• Server: Organization‟s site connected by
  LAN to user site sends data
  – NetMeeting Enterprise, Sync
• Service: External sites connected by WAN
  to user site sends data
  – LiveMeeting, Webex

                                             32
            Push vs. Pull of Data
• Consumer pulls new data by sending request for it
  in response to
   – notification
      • MVC
   – receipt of previous data
      • VNC
• Producer pushes data for consumers
   – As soon as data are produced
      • NetMeeting, Real-time sync
   – When user requests
      • Asynchronous Sync

                                                  33
                Dimensions
•   Shared layer level.
•   Replicated vs. Centralized.
•   Local vs. Server vs. Service Broadcast
•   Push vs. Pull Data
•   …



                                             34
    Evaluating design space points
• Coupling Flexibility   Performance
                            –   Bandwidth usage
• Automation
                            –   Computation load
• Ease of Learning          –   Scaling
• Reuse                     –   Join/leave time
• Interoperability          –   Response time
                                 • Feedback to actor
• Firewall traversal                 – Local
                                     – Remote
• Concurrency and
                                 • Feedthrough to observers
  correctness                        – Local
• Security                           – Remote
                            – Task completion time
                                                          35
Sharing Low-Level vs. High-Level Layer
• Sharing a layer nearer the              • Sharing a layer nearer the
  data                                      physical device
   – Greater view independence                 – Have referential
   – Bandwidth usage less                        transparency
       • For large data sometimes                   • Green object no meaning
         visualization is compact.                    if objects colored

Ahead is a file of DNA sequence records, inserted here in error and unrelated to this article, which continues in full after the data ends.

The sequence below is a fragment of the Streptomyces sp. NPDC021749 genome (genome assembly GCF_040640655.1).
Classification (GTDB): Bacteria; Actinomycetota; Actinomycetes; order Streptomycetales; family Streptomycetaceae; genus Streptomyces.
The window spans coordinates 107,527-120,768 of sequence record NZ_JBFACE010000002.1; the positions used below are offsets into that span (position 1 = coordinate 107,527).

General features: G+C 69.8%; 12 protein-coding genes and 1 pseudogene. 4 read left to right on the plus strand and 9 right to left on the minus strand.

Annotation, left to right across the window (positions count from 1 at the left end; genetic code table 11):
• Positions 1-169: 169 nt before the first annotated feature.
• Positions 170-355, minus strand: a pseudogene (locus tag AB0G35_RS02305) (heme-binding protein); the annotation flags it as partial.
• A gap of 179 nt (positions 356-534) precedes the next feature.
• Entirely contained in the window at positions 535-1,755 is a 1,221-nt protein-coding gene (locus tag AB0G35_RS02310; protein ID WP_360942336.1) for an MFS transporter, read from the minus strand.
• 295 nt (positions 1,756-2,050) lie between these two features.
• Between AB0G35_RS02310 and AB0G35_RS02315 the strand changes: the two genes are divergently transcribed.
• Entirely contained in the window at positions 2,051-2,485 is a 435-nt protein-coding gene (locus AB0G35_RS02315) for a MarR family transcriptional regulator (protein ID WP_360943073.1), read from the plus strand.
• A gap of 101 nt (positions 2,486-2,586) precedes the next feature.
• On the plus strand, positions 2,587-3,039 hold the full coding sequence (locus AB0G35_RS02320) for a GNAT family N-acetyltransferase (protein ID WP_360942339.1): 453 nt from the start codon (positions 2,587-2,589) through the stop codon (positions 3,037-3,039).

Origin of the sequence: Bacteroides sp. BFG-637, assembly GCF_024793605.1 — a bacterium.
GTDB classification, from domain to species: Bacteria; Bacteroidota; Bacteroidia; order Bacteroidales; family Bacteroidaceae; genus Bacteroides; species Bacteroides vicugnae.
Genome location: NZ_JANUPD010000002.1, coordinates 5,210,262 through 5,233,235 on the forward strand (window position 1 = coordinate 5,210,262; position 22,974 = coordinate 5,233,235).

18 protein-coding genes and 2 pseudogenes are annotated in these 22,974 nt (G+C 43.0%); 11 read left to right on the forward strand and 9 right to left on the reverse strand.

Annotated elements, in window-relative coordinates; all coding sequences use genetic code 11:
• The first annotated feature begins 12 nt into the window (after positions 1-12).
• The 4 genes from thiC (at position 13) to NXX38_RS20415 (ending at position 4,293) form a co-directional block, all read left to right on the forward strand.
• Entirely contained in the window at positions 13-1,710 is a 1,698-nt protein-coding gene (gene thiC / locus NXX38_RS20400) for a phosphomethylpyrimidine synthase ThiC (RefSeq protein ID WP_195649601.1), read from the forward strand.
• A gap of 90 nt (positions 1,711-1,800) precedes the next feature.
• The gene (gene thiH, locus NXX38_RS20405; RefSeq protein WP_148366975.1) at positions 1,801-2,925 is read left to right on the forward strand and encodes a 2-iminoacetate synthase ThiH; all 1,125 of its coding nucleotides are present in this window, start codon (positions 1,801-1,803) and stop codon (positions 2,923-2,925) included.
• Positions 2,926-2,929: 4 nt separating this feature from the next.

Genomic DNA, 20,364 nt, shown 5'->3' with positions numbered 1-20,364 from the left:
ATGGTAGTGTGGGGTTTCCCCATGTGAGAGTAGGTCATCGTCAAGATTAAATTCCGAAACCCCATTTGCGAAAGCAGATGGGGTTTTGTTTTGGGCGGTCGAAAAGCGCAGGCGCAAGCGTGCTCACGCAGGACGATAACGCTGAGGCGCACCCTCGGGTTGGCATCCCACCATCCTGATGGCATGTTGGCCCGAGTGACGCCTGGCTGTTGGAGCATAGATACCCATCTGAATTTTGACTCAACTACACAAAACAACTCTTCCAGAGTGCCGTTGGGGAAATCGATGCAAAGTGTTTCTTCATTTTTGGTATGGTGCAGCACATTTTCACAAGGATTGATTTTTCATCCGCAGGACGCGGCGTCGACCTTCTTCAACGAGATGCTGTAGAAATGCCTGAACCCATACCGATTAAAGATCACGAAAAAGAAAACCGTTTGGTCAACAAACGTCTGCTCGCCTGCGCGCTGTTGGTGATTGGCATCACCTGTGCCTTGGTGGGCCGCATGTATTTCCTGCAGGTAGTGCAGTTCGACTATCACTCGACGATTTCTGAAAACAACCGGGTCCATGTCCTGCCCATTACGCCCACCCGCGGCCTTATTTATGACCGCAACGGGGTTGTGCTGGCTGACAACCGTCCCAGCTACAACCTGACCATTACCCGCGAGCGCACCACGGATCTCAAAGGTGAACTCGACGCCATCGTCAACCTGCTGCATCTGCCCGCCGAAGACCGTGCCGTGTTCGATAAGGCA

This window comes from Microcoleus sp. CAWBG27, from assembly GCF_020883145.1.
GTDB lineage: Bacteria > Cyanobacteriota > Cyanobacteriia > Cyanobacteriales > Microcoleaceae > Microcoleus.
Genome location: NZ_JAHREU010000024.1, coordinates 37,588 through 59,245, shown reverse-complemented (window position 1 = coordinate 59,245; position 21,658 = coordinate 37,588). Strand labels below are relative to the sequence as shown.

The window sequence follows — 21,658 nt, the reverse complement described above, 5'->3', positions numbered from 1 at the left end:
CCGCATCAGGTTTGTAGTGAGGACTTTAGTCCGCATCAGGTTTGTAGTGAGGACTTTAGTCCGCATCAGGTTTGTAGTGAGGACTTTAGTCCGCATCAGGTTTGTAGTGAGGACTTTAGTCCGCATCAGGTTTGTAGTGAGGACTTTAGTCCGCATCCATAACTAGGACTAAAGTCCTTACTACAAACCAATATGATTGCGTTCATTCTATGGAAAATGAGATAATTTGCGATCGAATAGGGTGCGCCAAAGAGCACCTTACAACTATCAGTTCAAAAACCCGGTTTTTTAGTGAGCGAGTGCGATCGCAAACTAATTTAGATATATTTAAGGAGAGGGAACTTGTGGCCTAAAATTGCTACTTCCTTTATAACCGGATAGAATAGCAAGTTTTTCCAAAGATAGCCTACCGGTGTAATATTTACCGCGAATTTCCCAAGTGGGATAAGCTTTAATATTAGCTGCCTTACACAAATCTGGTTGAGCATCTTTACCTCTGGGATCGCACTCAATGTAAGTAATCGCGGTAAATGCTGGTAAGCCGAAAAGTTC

differently
   – Finer-grained access and
     concurrency control                       – Higher chance layer is
       • Shared window system
                                                 standard.
         support floor control.                     • Sync vs. VNC
   – Replication problems better                    • promotes reusability and
     solved with more app                             interoperability
     semantics
       • More on this later.

                        •Sharing flexibility limited with fixed layer
                        sharing
                        •Need to support multiple layers.
                                                                            36
 Centralized vs. Replicated: Dist.
        Comp. vs. CSCW
• Distributed              • CSCW
  computing:                 – Input immediately
   – More reads (output)       delivered without
     favor replicated          distributed commitment.
   – More writes (input)     – Floor control or
     favor centralized         operation transformation
                               for correctness




                                                   37
  Bandwidth Usage in Replicated vs.
            Centralized
• Remote I/O bandwidth only an issue when
  network bandwidth < 4MBps (Nieh et al
  „2000)
  – DSL link = 1 Mbps
• Input in replication less than output
     • Input produced by humans
     • Output produced by faster computers



                                             38